Are We Really Better Together?

An Evangelical Perspective on the Division in The UMC

By Rob Renfroe, Walter Fenton Published
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The authors set out to address the division within The United Methodist Church and contend that remaining united is hurting the church and the proclamation of the gospel.  Recognizing that conservative and progressive Methodists are sincere in their beliefs, the authors doubt that one side will convince the other to change their minds.  They therefore suggest that a fair and amicable separation is the best course of action.

"The United Methodist Church is at a crossroads. We are a divided church and the truth is we are a hurting church.
Some of us believe that our differences are so great and the ongoing battle so destructive that it’s time to part ways. For over four decades conservative and progressive United Methodists have expended enormous emotional, financial and spiritual resources to gain the upper hand in a denomination that has declined every year since its founding in 1968. Surely our efforts and our finances would be better devoted to evangelism, discipleship and missions.  For the sake of the lost and the poor, shouldn’t we set each other free to pursue what we believe to be God’s calling upon our lives and our ministries?"  (From the Introduction)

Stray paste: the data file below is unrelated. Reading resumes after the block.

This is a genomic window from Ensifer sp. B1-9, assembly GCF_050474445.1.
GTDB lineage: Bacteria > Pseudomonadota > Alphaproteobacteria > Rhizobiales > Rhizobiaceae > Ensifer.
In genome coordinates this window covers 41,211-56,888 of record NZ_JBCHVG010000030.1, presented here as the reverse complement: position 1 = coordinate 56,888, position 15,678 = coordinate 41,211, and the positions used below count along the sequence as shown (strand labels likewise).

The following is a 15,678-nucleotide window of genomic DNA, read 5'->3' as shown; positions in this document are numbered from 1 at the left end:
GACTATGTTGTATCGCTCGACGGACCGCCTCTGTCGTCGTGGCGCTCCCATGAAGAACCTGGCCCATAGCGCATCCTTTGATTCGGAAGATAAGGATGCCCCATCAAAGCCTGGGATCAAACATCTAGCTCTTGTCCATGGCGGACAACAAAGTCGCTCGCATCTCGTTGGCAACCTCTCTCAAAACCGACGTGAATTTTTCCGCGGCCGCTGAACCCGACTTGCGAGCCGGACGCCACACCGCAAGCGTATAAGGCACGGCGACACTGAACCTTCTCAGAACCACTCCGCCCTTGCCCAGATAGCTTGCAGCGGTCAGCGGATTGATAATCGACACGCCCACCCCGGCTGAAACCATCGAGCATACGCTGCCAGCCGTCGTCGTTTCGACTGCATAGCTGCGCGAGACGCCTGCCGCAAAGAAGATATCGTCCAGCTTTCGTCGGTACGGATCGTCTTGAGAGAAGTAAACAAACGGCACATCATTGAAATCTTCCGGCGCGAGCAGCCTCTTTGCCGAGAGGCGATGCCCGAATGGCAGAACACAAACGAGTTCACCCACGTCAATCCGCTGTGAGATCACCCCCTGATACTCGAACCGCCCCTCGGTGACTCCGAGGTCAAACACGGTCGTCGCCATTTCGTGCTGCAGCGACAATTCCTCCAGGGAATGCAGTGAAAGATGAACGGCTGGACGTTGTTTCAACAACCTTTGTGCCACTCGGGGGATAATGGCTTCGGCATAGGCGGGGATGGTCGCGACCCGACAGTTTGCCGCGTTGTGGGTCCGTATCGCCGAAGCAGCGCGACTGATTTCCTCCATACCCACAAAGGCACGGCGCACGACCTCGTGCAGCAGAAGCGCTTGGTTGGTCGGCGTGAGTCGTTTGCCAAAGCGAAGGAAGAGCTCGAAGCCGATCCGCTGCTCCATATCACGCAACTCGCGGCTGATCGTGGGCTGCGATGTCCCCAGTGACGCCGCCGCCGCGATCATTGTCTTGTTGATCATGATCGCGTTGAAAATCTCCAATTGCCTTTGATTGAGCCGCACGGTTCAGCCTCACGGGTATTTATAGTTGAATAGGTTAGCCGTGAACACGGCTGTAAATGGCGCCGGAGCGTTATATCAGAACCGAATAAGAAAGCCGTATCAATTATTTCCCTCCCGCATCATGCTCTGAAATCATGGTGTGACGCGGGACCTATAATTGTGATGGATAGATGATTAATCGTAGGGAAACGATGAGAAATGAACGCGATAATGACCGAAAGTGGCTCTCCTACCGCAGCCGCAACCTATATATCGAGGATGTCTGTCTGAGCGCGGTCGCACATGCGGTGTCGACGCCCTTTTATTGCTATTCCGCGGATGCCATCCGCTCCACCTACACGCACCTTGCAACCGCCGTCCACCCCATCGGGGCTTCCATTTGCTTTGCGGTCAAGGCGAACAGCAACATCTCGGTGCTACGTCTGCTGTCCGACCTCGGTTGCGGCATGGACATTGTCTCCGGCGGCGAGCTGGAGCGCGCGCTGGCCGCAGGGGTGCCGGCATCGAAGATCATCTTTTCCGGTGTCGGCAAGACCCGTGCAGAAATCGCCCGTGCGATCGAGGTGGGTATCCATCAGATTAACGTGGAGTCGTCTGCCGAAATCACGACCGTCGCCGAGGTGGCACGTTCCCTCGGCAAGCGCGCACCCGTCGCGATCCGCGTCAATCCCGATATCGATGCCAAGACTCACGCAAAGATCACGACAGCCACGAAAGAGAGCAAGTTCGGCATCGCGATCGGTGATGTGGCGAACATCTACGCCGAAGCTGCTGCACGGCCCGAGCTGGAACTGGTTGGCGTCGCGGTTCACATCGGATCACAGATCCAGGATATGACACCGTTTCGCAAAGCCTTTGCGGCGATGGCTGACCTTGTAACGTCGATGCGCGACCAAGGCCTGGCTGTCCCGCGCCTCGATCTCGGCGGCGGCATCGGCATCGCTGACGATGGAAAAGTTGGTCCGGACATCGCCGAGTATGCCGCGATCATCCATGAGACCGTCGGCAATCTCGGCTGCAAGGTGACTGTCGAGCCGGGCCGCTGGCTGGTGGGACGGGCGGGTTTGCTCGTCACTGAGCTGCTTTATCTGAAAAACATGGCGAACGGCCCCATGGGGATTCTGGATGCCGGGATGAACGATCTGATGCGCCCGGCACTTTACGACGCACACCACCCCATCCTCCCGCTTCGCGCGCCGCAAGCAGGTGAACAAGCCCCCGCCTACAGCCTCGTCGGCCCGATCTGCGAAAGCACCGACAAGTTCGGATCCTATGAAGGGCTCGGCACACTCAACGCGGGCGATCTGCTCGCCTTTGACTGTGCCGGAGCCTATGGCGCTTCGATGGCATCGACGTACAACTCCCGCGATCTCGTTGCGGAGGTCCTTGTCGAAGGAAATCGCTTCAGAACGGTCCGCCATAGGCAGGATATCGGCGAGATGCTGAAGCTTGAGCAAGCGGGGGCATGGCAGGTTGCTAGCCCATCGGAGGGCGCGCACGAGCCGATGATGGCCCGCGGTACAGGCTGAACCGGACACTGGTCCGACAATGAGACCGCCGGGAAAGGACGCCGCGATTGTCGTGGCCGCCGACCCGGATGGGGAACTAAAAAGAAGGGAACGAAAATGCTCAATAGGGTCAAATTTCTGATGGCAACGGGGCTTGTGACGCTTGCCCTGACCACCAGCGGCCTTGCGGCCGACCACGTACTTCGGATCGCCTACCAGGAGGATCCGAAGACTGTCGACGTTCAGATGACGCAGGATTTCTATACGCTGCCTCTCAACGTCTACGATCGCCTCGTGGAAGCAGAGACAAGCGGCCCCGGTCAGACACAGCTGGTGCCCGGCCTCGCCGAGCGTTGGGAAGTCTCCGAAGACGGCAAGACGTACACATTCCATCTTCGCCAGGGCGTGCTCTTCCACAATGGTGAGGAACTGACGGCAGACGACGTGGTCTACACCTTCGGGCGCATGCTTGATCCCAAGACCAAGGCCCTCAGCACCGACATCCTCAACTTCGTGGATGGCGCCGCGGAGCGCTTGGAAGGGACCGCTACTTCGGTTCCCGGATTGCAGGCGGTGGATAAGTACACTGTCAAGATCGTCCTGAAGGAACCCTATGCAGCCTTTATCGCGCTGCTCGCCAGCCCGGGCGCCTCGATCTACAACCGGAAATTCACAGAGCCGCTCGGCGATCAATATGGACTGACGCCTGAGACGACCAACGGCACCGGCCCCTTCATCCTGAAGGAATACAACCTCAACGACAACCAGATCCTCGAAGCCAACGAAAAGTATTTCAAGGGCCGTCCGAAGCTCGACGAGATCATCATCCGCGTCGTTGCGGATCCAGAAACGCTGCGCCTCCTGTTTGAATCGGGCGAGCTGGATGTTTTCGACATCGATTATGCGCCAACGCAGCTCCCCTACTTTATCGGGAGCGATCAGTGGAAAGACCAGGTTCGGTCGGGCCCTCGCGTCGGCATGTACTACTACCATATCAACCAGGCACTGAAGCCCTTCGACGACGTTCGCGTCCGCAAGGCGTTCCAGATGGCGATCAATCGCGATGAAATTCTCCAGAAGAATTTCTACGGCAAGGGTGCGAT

From the Faultlines collection, resources intended to inform conversations around human sexuality and the church.


About the Authors

Rob Renfroe

Rob Renfroe is Pastor of Discipleship at The Woodlands UMC in Houston, Texas, leader of the popular men's Bible study Quest, attended by over 500 men, and the author of The Trouble with the Truth and A Way Through the Wilderness. He also is President of Good News—a national organization committed to the doctrinal integrity and spiritual renewal of The United Methodist Church. He and his wife, Peggy, are the parents of two adult sons.

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Walter Fenton

Walter Fenton is Director of Strategic Resources for Good News, a national organization committed to the doctrinal integrity of The United Methodist Church. He was ordained deacon (1996) and elder (1998) in the Detroit Annual Conference. A graduate of Yale Divinity School and Vanderbilt University, he has served congregations in Ypsilanti, Michigan and in Glendora and Princeton, New Jersey. He is a contributor to the Good News magazine.